And then it slowed down and eventually stopped. Suddenly, she sat up and stared at me, her face so close to mine that we could almost touch. But it was if she didn't see me. With me trying to talk to her and calm her down, she eventually stood up and started walking around the house, as if she had never seen it before.

Very scary stuff.

For the rest of the morning Xena was very subdued, and it looked as if this episode had taken a lot out of her, as if she had aged a couple of years overnight. But now, 12 hours later, she has improved to the point where she has eaten some of her dinner - not all of it, but then she never was a big eater. These pictures of her were taken this morning, about 4 hours after the seizure.

As soon as I had calmed down somewhat, I looked her symptoms up on the internet and the running in place, contracted jaw, foaming at the mouth, and the loss of bladder control are all classic signs of a seizure. Apparently many dogs experience blindness after the seizure is over, which would explain the strange way she was looking at me afterwards. I also spoke to my sister who, with her husband have owned at least four Labrador Retrievers over the past 20 years and has had to deal with two of them experiencing seizures. One of her dogs ended up on medication for recurring seizures.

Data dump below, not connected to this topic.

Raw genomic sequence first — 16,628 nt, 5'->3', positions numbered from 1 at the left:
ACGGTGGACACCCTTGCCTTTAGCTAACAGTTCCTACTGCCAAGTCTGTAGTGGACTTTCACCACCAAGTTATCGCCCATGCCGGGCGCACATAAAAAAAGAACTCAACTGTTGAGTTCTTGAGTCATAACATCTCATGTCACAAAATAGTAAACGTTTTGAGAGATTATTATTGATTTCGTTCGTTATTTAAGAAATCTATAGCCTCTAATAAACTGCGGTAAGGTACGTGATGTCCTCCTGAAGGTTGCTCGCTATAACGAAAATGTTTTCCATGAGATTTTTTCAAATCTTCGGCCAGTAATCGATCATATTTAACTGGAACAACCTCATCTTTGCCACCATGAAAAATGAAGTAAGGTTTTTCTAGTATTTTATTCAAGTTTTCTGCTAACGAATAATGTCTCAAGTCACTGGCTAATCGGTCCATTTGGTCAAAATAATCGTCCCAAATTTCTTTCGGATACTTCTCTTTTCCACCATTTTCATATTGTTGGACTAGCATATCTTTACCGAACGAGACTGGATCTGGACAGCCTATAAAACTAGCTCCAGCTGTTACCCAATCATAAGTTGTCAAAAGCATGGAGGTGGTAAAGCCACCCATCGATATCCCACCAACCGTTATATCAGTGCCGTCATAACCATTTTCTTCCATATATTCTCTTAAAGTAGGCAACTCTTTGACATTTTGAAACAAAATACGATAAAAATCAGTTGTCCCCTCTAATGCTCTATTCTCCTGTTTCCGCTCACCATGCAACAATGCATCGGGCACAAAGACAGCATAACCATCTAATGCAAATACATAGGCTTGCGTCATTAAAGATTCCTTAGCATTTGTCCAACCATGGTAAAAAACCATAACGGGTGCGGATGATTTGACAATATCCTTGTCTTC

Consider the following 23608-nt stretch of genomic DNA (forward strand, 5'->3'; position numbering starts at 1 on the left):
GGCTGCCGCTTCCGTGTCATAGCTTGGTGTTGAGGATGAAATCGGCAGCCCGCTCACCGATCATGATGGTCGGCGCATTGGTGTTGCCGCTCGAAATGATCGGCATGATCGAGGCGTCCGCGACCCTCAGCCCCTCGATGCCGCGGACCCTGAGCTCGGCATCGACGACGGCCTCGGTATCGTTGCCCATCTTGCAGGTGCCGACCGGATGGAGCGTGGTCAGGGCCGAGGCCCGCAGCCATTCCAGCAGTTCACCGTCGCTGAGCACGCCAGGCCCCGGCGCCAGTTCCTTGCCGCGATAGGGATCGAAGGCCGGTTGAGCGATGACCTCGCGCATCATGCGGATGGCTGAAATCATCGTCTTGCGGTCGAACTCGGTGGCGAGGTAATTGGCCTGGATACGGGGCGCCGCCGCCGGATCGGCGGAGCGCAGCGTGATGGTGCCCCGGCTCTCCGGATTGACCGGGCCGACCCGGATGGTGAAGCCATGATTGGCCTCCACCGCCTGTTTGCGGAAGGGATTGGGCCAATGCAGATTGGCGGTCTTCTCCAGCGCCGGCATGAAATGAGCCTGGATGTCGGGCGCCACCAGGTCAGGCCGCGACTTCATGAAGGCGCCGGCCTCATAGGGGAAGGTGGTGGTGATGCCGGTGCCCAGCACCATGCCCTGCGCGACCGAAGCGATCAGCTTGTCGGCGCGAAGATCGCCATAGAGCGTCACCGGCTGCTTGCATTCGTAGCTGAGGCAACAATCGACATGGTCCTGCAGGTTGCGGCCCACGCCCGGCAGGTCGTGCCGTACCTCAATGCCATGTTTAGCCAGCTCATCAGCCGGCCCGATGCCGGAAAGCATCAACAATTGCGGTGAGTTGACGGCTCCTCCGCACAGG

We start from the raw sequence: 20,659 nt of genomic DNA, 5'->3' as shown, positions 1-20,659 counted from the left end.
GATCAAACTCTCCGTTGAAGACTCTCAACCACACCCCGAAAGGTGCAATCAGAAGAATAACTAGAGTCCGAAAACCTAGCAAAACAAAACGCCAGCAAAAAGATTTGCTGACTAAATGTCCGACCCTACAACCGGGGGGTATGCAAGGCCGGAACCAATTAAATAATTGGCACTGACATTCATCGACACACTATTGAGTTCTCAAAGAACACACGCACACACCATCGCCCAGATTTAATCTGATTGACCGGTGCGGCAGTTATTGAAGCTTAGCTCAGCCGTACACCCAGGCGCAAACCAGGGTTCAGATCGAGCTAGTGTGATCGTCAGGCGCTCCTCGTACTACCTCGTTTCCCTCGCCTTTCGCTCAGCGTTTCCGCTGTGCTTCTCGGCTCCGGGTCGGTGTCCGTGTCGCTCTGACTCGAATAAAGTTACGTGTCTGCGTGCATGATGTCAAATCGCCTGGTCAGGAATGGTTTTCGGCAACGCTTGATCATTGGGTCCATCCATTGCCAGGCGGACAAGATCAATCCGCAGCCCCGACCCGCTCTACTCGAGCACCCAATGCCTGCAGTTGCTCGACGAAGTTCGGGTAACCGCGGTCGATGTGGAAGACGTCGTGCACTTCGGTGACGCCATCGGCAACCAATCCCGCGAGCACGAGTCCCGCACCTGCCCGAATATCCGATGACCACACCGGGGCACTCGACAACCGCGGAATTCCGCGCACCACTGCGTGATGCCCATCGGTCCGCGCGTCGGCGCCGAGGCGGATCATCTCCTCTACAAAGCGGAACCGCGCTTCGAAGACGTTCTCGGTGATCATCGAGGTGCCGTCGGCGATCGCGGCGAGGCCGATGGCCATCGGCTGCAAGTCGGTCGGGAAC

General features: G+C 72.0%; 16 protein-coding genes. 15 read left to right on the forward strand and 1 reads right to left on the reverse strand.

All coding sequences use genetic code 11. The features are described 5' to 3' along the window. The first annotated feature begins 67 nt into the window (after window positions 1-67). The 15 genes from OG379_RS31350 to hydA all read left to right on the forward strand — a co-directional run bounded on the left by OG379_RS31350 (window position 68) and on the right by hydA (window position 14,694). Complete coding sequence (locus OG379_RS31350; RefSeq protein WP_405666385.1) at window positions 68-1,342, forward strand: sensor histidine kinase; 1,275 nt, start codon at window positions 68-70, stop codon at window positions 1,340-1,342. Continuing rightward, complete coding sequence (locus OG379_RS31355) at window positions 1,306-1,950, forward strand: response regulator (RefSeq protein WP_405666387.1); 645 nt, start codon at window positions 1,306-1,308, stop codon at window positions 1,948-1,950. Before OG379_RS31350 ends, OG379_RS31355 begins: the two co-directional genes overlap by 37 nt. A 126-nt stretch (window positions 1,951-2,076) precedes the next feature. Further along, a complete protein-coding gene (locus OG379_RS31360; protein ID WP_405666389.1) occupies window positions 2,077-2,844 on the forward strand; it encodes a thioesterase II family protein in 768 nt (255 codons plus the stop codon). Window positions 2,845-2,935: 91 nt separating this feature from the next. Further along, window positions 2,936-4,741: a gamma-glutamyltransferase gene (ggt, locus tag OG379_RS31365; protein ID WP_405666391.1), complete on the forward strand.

Apparently there are several things that could be the cause. The most obvious is that she has epilepsy, but she's nine years old now. Would an older dog contract that so late in life? Another is distemper. But she is vaccinated against that, as all dogs should be. Another reason, according to one website, is that she could be reacting to "environmental causes." But it's not like we live next to a toxic waste dump. Another reason is a brain tumor. I choose to not think about that one right now.

I'm wondering if stress and big changes could be a cause. We just moved to a new house two weeks ago. My day job has been busy lately, and I think my animals pick up that vibe (I work at home). In addition, last night my best friend brought her puppy over, a lovely and very energetic puppy who ran circles around my girls for about three hours.

As for treatment, from what I read and from talking to people like my sister, it seems to be a "wait and see" kind of thing. One vet on YouTube said that he will always do blood work, but unless something shows up in the results, most of the time it's a waiting game to see if it happens again.

Have any of you had this experience with your pets? I'm just wondering if this is a common occurrence in dogs, especially as they start to age.

It certainly has shaken me up.

On the bright side, I was able to get all three animals in one picture, which I think is a first.

Xena and the cat are finally getting along. In fact, after the episode this morning, kitty went over to her at one point to sniff her. THAT was a first.

Annie was also very quiet this morning - she knew something was going on, and also went over to Xena afterwards to sniff her and lick her ear.